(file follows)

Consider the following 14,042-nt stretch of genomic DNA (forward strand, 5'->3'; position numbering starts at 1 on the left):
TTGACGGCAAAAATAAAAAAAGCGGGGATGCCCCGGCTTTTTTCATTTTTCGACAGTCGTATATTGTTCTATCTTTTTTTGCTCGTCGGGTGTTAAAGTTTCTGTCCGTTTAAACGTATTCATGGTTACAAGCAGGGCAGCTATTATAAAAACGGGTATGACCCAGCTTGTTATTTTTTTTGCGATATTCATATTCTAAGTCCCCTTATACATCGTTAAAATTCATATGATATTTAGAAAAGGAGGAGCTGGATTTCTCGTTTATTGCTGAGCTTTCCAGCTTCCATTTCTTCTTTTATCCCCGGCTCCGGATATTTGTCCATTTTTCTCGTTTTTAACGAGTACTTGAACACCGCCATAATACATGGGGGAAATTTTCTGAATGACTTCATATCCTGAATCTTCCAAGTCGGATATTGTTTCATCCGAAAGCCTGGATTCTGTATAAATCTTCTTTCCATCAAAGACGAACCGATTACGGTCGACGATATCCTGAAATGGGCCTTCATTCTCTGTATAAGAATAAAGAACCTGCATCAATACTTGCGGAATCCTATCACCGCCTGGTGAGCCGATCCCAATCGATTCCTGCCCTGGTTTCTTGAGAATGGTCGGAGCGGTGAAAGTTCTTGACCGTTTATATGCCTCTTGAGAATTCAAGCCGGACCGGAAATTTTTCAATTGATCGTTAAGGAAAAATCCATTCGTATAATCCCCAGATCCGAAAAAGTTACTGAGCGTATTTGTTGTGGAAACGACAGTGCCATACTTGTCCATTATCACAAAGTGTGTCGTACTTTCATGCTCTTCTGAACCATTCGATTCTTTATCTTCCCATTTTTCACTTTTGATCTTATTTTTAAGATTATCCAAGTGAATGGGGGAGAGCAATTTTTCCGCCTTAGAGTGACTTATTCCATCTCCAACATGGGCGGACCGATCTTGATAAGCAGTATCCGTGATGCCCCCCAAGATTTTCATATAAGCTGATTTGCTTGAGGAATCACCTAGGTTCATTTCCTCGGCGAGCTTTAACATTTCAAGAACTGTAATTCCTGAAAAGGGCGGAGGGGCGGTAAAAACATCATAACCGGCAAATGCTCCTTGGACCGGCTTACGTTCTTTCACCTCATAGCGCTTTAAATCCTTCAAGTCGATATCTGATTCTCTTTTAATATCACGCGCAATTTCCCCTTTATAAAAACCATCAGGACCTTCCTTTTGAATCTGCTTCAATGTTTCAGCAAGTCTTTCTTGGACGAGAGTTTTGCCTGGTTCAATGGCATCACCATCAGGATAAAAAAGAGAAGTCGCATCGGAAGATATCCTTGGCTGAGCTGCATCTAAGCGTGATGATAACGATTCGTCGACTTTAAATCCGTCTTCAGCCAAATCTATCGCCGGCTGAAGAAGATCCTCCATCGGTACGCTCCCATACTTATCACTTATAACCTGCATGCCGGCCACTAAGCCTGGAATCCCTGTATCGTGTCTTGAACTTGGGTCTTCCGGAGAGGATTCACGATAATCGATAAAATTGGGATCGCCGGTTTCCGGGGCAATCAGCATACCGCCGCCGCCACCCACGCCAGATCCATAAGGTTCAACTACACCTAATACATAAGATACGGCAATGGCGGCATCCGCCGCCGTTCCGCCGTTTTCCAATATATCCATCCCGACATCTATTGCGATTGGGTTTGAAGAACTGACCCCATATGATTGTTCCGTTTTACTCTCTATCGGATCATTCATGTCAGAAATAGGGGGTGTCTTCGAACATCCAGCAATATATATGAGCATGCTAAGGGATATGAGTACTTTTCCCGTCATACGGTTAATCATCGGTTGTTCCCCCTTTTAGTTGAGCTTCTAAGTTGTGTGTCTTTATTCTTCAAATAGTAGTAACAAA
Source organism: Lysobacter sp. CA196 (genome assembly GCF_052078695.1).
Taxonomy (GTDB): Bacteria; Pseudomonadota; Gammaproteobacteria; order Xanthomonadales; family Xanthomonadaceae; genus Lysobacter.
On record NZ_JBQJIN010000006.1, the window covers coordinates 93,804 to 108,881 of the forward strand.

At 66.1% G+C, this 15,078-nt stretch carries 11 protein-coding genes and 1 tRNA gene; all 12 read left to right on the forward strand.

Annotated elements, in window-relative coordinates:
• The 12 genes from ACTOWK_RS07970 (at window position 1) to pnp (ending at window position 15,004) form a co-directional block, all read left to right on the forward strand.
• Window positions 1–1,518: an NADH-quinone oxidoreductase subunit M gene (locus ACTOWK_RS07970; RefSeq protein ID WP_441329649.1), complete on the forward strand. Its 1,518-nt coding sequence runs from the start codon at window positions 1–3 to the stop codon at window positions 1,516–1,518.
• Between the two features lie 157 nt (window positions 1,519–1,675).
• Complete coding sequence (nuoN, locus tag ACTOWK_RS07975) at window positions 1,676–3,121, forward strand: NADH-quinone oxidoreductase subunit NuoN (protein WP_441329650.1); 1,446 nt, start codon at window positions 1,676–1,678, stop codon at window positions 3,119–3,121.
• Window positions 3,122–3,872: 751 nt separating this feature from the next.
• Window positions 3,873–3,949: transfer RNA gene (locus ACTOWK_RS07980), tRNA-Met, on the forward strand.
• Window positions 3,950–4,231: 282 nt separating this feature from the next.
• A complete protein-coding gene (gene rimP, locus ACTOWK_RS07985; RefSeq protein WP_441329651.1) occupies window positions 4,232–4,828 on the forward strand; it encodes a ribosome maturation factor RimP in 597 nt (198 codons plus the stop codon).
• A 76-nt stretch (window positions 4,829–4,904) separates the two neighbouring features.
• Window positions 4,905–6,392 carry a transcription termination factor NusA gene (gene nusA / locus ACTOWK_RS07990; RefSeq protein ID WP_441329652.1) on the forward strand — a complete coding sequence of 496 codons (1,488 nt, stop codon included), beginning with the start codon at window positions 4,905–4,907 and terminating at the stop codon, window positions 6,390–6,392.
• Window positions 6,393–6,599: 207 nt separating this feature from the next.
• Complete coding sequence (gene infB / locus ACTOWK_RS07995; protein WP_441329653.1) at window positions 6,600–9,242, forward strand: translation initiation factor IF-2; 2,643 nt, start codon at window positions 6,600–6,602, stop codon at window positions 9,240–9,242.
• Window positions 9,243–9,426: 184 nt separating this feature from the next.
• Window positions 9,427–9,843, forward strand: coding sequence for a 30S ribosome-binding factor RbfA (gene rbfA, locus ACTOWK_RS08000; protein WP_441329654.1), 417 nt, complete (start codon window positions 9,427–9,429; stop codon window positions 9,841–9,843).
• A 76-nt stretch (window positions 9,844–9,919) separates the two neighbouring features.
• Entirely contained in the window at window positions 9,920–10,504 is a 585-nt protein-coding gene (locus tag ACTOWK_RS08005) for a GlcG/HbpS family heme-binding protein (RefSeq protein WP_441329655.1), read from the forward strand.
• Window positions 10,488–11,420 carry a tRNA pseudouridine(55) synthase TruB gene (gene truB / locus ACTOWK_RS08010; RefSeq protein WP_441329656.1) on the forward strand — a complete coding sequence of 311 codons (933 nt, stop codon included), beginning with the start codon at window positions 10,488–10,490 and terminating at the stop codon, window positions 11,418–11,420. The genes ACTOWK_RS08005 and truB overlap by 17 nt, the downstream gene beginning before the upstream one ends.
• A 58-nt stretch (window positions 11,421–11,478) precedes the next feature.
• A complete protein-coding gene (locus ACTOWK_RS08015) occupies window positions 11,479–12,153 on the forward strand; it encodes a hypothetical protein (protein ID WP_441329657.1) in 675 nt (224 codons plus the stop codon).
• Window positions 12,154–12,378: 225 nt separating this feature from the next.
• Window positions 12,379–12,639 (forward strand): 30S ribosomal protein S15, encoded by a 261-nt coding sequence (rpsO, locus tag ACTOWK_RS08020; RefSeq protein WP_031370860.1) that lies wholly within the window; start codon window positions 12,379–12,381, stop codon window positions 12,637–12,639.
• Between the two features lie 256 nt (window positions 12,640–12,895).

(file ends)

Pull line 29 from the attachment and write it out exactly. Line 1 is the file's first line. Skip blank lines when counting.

• Between the two features lie 256 nt (window positions 12,640–12,895).